IT BREAKS my heart – I can’t understand how he can do this to me. It will be with me until the day I die.
Those are the words of a city pensioner who had to spend four weeks in hospital with injuries including broken ribs and a collapsed lung after being subjected to a brutal attack in his Coventry home.
And what made the attack on the 76-year-old even more agonising for him was the fact that his injuries were inflicted by one of his own sons.
After first blaming the family dog for pulling his father over, Dominic Croke finally pleaded guilty on the day of his trial at Warwick Crown Court to inflicting grievous bodily harm.
Croke (41) of Charter Avenue, Canley, Coventry, was jailed for two years and three months and handed a restraining order banning him from having any contact with his father for ten years.
Prosecutor Richard Davenport said that that in February Croke, whose previous convictions included assault and affray, went to visit his 76-year-old father William Croke at around 5pm.
The pensioner recalled asking Croke to leave at some point because he was drunk – and the next thing he could remember was waking up in hospital the next day.
Croke had made a 999 call at 8.20 that morning, sounding agitated and asking for an ambulance, claiming the family dog had pulled his father over and ‘split his face all to pieces.’
But when paramedics arrived and asked him to put the dog away, he responded aggressively: “There’s nothing wrong with the dog.”
The paramedics found that William Croke had severe bruising to his face and arms, and when they asked him whether the dog had pulled him over, he said it had not.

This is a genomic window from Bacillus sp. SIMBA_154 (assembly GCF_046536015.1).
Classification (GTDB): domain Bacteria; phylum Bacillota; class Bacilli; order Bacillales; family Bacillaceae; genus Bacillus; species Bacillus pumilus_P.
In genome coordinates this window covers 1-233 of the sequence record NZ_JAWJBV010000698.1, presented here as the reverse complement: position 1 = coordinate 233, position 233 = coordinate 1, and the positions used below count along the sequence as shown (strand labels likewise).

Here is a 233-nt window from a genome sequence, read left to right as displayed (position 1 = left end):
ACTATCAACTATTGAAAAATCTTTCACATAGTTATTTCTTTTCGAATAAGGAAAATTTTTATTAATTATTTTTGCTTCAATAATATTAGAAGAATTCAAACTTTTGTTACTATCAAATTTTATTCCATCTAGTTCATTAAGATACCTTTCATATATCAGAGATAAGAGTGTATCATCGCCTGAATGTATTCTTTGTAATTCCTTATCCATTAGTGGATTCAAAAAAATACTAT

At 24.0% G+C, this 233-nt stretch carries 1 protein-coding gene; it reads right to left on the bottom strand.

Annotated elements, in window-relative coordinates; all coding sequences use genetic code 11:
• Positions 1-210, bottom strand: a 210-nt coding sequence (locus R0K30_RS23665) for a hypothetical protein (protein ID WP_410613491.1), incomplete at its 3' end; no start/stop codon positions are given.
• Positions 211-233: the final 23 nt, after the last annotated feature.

Croke continued to be abusive, and when the police arrived they saw he had bruising to his knuckles, although he continued to maintain that his father had been injured while walking the dog.
He resisted and struggled when he was arrested, and had to be taken to the floor before being restrained.
Mr Davenport said that as a result of the attack by his son, Mr Croke senior had bruising to his face, ear and arms, a cut below his eye, multiple rib fractures and a collapsed lung.
Mr Croke, who suffers from chronic obstructive pulmonary disease, was rushed into intensive care, and was kept in hospital for four weeks.
But when he was interviewed, the pensioner said he believed his son was responsible for the attack, but did not want to get him into trouble, although he added that Croke was ‘evil when in drink.’
And although he has physically recovered from his ordeal, he continues to suffer from stress and anxiety and says he is considering selling his home and moving in case Croke comes to the house when he is released.
“It breaks my heart, but I can no longer have any relationship with Dominic. I can’t understand how he can do this to me. It will be with me until the day I die,” he added.
David Jackson, defending, said: “He has expressed genuine remorse, having been presented with the results of what he did that day. He is horrified to see the photographs and the extent of the injuries in inflicted.”